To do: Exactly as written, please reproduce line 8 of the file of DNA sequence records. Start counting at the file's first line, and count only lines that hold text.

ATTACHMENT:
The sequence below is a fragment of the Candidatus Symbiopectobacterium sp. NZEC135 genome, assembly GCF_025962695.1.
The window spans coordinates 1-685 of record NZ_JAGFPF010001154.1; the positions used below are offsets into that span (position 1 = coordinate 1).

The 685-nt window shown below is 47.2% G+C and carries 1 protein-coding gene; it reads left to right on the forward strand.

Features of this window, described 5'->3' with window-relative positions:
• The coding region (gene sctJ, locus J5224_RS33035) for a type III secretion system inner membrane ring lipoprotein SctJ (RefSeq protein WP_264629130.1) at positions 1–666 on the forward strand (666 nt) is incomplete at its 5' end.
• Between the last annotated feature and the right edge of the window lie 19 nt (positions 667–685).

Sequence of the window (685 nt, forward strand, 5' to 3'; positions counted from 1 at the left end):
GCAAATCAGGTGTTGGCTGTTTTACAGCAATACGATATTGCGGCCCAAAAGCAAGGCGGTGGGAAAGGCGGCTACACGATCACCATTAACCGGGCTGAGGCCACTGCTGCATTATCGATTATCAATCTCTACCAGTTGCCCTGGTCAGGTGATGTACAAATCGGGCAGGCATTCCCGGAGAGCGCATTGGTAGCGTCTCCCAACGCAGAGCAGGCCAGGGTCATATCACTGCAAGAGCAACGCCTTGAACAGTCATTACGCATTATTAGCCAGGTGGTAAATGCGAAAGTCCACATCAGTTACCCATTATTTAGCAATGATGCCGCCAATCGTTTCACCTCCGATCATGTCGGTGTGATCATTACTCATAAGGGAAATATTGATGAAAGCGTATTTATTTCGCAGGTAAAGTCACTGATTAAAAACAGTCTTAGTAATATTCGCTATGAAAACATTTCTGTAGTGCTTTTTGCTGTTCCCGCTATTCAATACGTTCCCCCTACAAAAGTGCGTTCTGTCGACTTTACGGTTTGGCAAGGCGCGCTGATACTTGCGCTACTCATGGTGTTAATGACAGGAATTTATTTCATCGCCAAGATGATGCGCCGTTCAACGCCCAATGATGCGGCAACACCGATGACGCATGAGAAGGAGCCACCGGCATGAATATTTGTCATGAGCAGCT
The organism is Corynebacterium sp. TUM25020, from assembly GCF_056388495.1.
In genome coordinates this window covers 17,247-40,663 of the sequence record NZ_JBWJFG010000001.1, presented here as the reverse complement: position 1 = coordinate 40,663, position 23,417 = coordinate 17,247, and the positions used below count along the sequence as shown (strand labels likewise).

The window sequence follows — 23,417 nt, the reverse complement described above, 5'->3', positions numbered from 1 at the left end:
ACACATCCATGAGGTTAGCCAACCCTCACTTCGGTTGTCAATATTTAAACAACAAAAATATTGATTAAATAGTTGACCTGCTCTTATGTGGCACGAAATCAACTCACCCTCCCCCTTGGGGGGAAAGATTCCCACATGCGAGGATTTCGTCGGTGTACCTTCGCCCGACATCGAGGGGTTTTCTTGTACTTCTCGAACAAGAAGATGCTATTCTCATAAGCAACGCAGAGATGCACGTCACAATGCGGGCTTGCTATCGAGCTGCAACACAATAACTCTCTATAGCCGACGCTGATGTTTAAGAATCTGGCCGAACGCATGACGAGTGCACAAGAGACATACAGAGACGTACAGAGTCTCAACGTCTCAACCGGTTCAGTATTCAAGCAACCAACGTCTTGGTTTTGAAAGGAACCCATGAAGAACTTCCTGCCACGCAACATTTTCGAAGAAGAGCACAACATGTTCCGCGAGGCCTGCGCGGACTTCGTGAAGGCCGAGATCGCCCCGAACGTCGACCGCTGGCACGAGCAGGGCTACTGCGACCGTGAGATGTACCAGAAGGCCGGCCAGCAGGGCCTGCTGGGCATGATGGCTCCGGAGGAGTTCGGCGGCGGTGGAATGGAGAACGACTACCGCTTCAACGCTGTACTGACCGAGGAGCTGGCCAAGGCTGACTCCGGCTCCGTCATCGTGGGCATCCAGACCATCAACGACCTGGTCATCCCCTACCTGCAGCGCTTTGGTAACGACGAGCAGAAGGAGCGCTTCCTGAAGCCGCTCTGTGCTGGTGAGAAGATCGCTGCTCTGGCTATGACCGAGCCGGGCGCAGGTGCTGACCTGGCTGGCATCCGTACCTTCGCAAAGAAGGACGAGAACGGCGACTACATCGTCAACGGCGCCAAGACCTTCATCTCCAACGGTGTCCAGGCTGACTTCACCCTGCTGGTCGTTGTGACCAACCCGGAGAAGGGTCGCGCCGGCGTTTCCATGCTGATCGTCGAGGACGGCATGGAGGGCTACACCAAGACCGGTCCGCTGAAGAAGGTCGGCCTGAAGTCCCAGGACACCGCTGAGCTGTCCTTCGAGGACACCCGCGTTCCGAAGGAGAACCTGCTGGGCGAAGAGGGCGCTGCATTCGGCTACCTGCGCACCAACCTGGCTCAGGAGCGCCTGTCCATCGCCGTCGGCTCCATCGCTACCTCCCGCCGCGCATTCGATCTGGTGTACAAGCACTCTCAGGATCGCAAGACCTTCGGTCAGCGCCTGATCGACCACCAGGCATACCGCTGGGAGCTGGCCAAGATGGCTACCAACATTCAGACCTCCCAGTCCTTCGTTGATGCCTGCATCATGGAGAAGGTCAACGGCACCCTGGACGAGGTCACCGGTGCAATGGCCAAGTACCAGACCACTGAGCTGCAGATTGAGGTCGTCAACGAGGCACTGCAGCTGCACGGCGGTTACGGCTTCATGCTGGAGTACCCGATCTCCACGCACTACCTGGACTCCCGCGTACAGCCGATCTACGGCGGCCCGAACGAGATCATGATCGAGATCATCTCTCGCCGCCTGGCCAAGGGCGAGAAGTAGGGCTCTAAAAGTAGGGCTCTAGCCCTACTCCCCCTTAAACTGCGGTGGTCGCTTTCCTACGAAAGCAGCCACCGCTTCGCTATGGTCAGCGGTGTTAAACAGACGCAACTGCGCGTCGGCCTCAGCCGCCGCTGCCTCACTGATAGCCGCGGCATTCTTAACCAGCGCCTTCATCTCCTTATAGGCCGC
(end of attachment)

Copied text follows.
GCAAATCAGGTGTTGGCTGTTTTACAGCAATACGATATTGCGGCCCAAAAGCAAGGCGGTGGGAAAGGCGGCTACACGATCACCATTAACCGGGCTGAGGCCACTGCTGCATTATCGATTATCAATCTCTACCAGTTGCCCTGGTCAGGTGATGTACAAATCGGGCAGGCATTCCCGGAGAGCGCATTGGTAGCGTCTCCCAACGCAGAGCAGGCCAGGGTCATATCACTGCAAGAGCAACGCCTTGAACAGTCATTACGCATTATTAGCCAGGTGGTAAATGCGAAAGTCCACATCAGTTACCCATTATTTAGCAATGATGCCGCCAATCGTTTCACCTCCGATCATGTCGGTGTGATCATTACTCATAAGGGAAATATTGATGAAAGCGTATTTATTTCGCAGGTAAAGTCACTGATTAAAAACAGTCTTAGTAATATTCGCTATGAAAACATTTCTGTAGTGCTTTTTGCTGTTCCCGCTATTCAATACGTTCCCCCTACAAAAGTGCGTTCTGTCGACTTTACGGTTTGGCAAGGCGCGCTGATACTTGCGCTACTCATGGTGTTAATGACAGGAATTTATTTCATCGCCAAGATGATGCGCCGTTCAACGCCCAATGATGCGGCAACACCGATGACGCATGAGAAGGAGCCACCGGCATGAATATTTGTCATGAGCAGCT